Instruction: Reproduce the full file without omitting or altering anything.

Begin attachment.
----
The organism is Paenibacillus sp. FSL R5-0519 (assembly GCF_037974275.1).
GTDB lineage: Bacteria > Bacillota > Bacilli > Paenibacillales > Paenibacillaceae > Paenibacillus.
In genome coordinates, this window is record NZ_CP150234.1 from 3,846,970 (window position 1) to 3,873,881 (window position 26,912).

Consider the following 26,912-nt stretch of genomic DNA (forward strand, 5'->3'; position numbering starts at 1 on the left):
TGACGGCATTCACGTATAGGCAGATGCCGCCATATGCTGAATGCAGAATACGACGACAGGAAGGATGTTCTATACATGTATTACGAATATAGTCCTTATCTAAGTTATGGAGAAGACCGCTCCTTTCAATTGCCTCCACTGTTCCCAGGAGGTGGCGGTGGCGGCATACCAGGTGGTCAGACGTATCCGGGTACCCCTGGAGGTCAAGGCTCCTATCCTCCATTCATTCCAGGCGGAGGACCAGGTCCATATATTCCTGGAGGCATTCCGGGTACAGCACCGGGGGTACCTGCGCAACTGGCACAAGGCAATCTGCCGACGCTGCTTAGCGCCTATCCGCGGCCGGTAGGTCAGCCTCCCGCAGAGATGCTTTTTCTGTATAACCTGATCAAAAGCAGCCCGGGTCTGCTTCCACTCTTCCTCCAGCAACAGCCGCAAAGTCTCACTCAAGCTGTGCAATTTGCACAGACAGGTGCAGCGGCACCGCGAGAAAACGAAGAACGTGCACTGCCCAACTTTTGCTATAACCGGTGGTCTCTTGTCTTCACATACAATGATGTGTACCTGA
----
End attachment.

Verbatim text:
The organism is Paenibacillus sp. FSL R5-0519 (assembly GCF_037974275.1).
GTDB lineage: Bacteria > Bacillota > Bacilli > Paenibacillales > Paenibacillaceae > Paenibacillus.
In genome coordinates, this window is record NZ_CP150234.1 from 3,846,970 (window position 1) to 3,873,881 (window position 26,912).

Consider the following 26,912-nt stretch of genomic DNA (forward strand, 5'->3'; position numbering starts at 1 on the left):
TGACGGCATTCACGTATAGGCAGATGCCGCCATATGCTGAATGCAGAATACGACGACAGGAAGGATGTTCTATACATGTATTACGAATATAGTCCTTATCTAAGTTATGGAGAAGACCGCTCCTTTCAATTGCCTCCACTGTTCCCAGGAGGTGGCGGTGGCGGCATACCAGGTGGTCAGACGTATCCGGGTACCCCTGGAGGTCAAGGCTCCTATCCTCCATTCATTCCAGGCGGAGGACCAGGTCCATATATTCCTGGAGGCATTCCGGGTACAGCACCGGGGGTACCTGCGCAACTGGCACAAGGCAATCTGCCGACGCTGCTTAGCGCCTATCCGCGGCCGGTAGGTCAGCCTCCCGCAGAGATGCTTTTTCTGTATAACCTGATCAAAAGCAGCCCGGGTCTGCTTCCACTCTTCCTCCAGCAACAGCCGCAAAGTCTCACTCAAGCTGTGCAATTTGCACAGACAGGTGCAGCGGCACCGCGAGAAAACGAAGAACGTGCACTGCCCAACTTTTGCTATAACCGGTGGTCTCTTGTCTTCACATACAATGATGTGTACCTGA